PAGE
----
The PBL board meets next Wednesday and there’s growing speculation that Sam Chisholm will depart and perhaps end up as the new chairman of the ABC.

All this will be very new for incoming directors, Chris Corrigan, Chris Mackay and Geoff Dixon (who will be tearing himself away from trying to get Qantas’s numbers right for 2006).

Do they have any skills that could help PBL handle its present crisis where its Nine Network flounders like, well, a flounder? Could they stop Nine making wrong decisions, alienating staff, viewers and advertisers and their advisers, like the powerful Harold Mitchell?

Or is PBL still a one-man band, with that one man more interested in playing polo in far-off England? Someone whose involvement in the huge losses of the disaster known as OneTel is still being raked over in a Sydney court? Being out of sight for Jodee Rich’s testimony was a smart move, even if it made him look like a rich playboy.

The new talent will assemble for that meeting but as they sit down around the big table at Park Street, every one of them will be wondering about three people: James Packer, his CEO John Alexander, and veteran TV man and former Telstra director, Sam Chisholm.

Packer is likely to be on the phone from England, Alexander will be back from Wimbledon and Chisholm should be back from an overseas trip.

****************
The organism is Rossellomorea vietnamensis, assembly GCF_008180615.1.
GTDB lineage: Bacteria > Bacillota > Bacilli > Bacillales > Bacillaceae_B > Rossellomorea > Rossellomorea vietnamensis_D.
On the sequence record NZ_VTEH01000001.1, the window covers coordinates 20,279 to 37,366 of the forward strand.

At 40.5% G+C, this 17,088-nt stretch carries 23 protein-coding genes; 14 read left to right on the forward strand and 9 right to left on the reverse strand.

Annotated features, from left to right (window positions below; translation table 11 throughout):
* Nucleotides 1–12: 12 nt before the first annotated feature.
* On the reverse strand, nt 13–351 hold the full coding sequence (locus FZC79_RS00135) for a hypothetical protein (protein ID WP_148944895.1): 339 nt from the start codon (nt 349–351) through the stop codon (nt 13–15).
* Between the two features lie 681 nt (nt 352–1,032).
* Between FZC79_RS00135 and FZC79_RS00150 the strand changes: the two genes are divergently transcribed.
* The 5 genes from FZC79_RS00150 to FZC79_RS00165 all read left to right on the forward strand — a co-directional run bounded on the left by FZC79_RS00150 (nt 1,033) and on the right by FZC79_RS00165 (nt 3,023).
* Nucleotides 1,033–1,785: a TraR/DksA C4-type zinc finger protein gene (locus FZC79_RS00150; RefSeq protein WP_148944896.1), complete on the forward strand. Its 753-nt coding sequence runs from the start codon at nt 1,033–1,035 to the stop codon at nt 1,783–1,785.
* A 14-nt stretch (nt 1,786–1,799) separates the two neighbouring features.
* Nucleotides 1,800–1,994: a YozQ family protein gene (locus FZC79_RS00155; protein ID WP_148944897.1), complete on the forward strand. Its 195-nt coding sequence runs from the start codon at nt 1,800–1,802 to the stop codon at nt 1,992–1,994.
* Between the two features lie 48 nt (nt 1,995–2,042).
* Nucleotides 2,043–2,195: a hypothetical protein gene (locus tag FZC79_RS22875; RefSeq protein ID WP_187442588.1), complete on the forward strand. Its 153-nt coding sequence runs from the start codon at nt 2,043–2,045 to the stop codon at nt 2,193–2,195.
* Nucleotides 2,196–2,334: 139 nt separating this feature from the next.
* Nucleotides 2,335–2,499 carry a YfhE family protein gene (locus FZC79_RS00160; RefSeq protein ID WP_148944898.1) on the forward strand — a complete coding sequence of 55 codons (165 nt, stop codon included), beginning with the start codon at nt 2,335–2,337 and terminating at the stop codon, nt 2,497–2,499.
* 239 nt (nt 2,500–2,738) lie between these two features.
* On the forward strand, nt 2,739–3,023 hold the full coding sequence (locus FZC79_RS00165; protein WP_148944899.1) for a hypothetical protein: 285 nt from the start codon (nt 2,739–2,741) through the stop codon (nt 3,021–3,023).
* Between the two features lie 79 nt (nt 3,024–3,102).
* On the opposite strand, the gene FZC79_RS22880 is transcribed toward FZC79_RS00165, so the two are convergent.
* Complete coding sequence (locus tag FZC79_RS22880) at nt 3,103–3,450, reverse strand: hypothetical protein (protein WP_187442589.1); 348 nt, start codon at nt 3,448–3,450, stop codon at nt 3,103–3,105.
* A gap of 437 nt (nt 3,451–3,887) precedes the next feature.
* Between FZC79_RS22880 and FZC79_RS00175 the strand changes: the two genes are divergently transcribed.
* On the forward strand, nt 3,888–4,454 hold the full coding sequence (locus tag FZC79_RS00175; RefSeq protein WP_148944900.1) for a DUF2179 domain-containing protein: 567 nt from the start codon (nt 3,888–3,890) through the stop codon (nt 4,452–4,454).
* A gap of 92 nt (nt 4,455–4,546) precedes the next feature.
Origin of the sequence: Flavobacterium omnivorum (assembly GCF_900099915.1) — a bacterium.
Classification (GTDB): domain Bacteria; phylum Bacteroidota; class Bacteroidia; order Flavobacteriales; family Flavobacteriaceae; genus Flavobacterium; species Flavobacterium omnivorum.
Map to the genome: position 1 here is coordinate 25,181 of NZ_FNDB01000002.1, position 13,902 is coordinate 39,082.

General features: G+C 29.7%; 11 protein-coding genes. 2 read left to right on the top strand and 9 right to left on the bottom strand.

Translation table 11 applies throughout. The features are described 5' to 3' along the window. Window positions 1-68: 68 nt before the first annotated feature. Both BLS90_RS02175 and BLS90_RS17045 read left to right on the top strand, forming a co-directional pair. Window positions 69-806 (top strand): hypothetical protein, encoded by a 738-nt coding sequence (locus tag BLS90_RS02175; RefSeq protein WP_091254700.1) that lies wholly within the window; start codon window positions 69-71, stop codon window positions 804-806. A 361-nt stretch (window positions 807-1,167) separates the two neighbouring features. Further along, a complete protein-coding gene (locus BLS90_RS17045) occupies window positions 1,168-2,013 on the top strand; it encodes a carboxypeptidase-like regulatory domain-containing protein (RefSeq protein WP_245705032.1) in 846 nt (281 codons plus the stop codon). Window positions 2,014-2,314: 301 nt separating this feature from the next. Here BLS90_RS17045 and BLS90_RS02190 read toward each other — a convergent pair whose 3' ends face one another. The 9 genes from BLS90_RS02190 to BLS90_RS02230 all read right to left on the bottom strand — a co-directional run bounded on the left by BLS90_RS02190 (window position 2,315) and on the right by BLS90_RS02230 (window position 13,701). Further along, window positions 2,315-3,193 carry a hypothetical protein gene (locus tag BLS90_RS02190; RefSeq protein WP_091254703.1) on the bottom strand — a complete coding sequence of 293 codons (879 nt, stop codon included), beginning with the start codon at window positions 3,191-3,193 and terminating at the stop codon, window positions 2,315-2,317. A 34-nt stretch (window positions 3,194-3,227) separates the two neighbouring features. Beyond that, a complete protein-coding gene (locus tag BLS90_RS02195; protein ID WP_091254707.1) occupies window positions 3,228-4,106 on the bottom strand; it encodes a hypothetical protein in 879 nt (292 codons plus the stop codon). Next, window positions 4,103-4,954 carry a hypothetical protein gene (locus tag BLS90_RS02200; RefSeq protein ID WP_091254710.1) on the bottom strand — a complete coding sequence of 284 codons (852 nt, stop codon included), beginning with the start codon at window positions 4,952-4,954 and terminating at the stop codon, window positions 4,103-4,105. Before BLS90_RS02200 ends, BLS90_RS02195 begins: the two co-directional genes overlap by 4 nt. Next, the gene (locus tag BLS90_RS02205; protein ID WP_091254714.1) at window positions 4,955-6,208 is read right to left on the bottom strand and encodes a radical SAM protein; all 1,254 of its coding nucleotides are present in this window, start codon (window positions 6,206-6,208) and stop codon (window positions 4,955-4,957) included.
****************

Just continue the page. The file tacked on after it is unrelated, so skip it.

The past week’s events over the affidavit by former Nine News and Current Affairs boss, Mark Llewellyn, has seriously exposed the rift between Chisholm and his one-time protege, Alexander.

Chisholm helped educate Alexander in the ways of the Sydney media and business worlds when he was running Nine in the 80s. Back then, Alexander was at Australian Business magazine and then at the Sydney Morning Herald, first as business editor and then editor (under the watchful eye of another mentor, Chris Anderson, now a senior director of PBL).

The Llewellyn affidavit contains the very revealing warning to Llewellyn from Chisholm about “watching your back” when he, Chisholm, was gone and how Llewellyn had to be careful of Alexander.

“Your life is going to be a nightmare. You are going to have to watch your back. The truth is they will want to bump you off and stick [John] Lyons [EP of Sunday] in”.

There were other telling points: when Chisholm offered Llewellyn the News and Current Affairs director’s role he took him to meet Kerry Packer to be “anointed”.

Cut out of the appointment was PBL CEO, John Alexander, the man to whom Chisholm nominally reported as head of Nine. Alexander was nowhere to be seen in the transaction. That was a black mark against Chisholm.

When Llewellyn tried to remove (as he claims) John Lyons as head of the Sunday program, Alexander was on the phone overruling the decision and asking several times, “Did Sam make you do this?”

And “I tell you Sam is not going to be around for long. I’m telling you that now. James likes him but Sam’s time is over”.

The mentoree had turned against the mentor, and within a month Chisholm was gone as head of Nine and Eddie McGuire was in.

Peter Fray

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